TP / FP / FN / TN#
The counts of true positive (TP), false positive (FP), false negative (FN), and true negative (TN) ground truths and inferences are essential for summarizing model performance. These metrics are the building blocks of many other metrics, including accuracy, precision, and recall.
|True Positive||TP||An instance for which both predicted and actual values are positive|
|False Positive||FP||An instance for which predicted value is positive but actual value is negative|
|FN||An instance for which predicted value is negative but actual value is positive|
|True Negative||TN||An instance for which both predicted and actual values are negative|
To compute these metrics, each inference is compared to a ground truth and categorized into one of the four groups. Let’s say we’re building a dog classifier that predicts whether an image has a dog or not:
|Positive Inference (Dog)||Negative Inference (No Dog)|
|Positive Ground Truth (Dog)||True Positive (TP)||False Negative (FN)|
|Negative Ground Truth (No Dog)||False Positive (FP)||True Negative (TN)|
Images of a dog are positive samples, and images without a dog are negative samples.
If a classifier predicts that there is a dog on a positive sample, that inference is a true positive (TP). If that classifier predicts that there isn’t a dog on a positive sample, that inference is a false negative (FN).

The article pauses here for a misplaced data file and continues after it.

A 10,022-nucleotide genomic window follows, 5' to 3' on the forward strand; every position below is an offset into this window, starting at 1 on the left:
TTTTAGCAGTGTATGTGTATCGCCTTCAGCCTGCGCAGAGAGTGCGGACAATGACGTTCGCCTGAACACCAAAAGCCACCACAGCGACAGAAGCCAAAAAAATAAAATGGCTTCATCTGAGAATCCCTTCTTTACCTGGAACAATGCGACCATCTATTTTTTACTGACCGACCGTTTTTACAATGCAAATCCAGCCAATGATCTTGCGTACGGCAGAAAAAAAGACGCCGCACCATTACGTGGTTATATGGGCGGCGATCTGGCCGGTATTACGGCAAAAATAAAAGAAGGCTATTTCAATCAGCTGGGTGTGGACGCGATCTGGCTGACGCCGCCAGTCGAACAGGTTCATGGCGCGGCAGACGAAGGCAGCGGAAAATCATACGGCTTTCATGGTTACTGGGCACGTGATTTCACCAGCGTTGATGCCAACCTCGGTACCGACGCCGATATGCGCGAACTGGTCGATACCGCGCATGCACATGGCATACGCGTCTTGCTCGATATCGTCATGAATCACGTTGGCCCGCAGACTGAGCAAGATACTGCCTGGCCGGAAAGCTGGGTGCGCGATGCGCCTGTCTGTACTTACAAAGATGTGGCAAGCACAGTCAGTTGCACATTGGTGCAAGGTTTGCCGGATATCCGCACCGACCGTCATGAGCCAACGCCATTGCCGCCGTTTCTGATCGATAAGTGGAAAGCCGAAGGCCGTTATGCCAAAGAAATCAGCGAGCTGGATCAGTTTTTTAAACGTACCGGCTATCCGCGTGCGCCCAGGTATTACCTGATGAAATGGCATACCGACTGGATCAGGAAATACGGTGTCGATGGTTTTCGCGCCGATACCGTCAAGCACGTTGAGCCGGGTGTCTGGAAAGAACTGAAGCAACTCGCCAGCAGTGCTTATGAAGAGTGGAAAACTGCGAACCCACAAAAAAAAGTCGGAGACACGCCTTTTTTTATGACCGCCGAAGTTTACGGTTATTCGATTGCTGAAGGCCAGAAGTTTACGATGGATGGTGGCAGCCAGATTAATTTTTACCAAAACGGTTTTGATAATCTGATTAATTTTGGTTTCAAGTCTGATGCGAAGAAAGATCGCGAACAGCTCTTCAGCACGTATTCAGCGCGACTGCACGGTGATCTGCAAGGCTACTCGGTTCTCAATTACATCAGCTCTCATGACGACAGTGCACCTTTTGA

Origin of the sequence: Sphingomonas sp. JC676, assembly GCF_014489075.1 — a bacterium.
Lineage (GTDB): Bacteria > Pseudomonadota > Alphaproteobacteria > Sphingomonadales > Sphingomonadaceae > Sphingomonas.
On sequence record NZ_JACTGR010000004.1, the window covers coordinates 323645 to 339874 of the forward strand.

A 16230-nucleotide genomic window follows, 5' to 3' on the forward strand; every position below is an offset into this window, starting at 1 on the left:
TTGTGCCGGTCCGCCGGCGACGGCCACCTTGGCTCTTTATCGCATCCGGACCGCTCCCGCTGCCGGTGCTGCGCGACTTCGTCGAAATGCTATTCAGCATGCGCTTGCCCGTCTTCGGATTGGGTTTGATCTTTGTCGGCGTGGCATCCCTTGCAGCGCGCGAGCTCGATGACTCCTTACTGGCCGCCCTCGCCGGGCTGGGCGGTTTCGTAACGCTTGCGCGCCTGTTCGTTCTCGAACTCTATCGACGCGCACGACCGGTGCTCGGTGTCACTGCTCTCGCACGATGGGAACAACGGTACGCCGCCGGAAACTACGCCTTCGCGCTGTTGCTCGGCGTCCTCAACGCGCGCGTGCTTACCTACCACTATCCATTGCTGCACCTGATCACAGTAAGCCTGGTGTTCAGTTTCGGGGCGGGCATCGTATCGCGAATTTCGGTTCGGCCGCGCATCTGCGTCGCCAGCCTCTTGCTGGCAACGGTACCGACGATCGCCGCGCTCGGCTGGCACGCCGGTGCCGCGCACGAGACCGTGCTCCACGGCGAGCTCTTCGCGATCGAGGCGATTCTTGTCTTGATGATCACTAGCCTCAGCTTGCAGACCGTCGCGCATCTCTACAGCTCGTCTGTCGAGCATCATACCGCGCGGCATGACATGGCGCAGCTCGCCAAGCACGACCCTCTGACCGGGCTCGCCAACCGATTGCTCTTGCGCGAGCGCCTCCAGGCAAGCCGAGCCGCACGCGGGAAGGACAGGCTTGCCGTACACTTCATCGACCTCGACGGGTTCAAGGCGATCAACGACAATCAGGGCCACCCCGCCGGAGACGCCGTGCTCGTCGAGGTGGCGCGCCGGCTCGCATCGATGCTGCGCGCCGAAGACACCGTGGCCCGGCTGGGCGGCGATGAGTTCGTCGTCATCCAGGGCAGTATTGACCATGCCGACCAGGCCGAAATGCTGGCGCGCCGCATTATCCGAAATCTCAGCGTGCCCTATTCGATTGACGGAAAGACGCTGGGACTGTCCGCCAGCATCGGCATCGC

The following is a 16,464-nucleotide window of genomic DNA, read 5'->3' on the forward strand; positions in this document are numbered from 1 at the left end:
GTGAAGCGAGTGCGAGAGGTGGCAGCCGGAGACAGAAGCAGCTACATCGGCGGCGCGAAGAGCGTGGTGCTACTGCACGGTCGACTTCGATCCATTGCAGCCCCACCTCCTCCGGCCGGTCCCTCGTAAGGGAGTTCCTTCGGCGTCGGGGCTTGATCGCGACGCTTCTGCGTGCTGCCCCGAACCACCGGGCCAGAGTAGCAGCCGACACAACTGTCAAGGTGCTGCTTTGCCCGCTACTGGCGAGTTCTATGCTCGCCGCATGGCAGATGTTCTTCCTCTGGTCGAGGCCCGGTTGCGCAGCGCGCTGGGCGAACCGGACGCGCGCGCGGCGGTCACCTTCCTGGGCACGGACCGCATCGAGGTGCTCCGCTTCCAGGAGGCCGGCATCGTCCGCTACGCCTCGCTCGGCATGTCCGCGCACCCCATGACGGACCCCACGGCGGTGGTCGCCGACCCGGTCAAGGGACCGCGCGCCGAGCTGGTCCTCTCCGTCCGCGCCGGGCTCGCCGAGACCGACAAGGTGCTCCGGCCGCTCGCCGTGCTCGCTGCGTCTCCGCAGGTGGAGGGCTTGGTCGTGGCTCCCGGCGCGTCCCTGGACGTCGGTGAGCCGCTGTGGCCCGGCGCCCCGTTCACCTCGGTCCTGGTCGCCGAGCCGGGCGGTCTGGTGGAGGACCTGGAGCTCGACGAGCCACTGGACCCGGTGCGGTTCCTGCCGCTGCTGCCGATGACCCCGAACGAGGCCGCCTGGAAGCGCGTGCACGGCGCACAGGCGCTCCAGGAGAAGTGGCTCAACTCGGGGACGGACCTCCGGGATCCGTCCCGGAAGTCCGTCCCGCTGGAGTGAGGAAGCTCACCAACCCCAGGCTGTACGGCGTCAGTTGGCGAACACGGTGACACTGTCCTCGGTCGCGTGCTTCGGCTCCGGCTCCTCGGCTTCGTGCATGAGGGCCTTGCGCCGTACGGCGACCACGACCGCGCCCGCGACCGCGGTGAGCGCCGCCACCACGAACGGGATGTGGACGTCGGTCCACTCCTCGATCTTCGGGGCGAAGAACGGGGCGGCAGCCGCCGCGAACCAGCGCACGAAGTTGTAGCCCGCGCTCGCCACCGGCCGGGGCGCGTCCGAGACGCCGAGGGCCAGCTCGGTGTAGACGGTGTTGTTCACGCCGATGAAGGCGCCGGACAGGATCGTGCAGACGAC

Similarly, if that classifier predicts that there is a dog on a negative sample, that inference is a false positive (FP). A negative inference on a negative sample is a true negative (TN).
The TP / FP / FN / TN metrics have been around for a long time and are mainly used to evaluate classification, detection, and segmentation models.
The implementation of these metrics is simple and straightforward. That said, there are different guidelines and edge cases to be aware of for binary and multiclass problems as well as object detection and other workflows.
There are three types of classification workflows: binary, multiclass, and multi-label.
In binary classification workflow, TP, FN, FP, and TN are implemented as follows:
||Ground truth labels, where
||Predicted confidence scores, where a higher score indicates a higher confidence of the sample being positive|
||Threshold value to compare against the inference’s confidence score, where
Should Threshold Be Inclusive or Exclusive?
A confidence threshold is defined as "the minimum score that the model will consider the inference to be positive (i.e. true)". Therefore, it is a standard practice to consider inferences with confidence score greater than or equal to the confidence threshold as positive.
With these inputs, TP / FP/ FN / TN metrics are defined:
Example: Binary Classification
This example considers five samples with the following ground truths, inferences, and threshold:
Using the above formula for TP, FP, FN, and TN yields the following metrics:
TP / FP / FN / TN metrics are computed a little differently in a multiclass classification workflow.
For a multiclass classification workflow, these four metrics are defined per class. This technique, also known as one-vs-rest (OvR), essentially evaluates each class as a binary classification problem.
Consider a classification problem where a given image belongs to either the
Car class. Each of
these TP / FP / FN / TN metrics is computed for each class. For class
Airplane, the metrics are defined as follows:
|True Positive||Any image predicted as an
|False Positive||Any image predicted as an
|Any image not predicted as an
|True Negative||Any image not predicted as an
In a multi-label classification workflow, TP / FP / FN / TN are computed per class, like in multiclass classification.
A sample is considered to be a positive one if the ground truth includes the evaluating class; otherwise, it’s a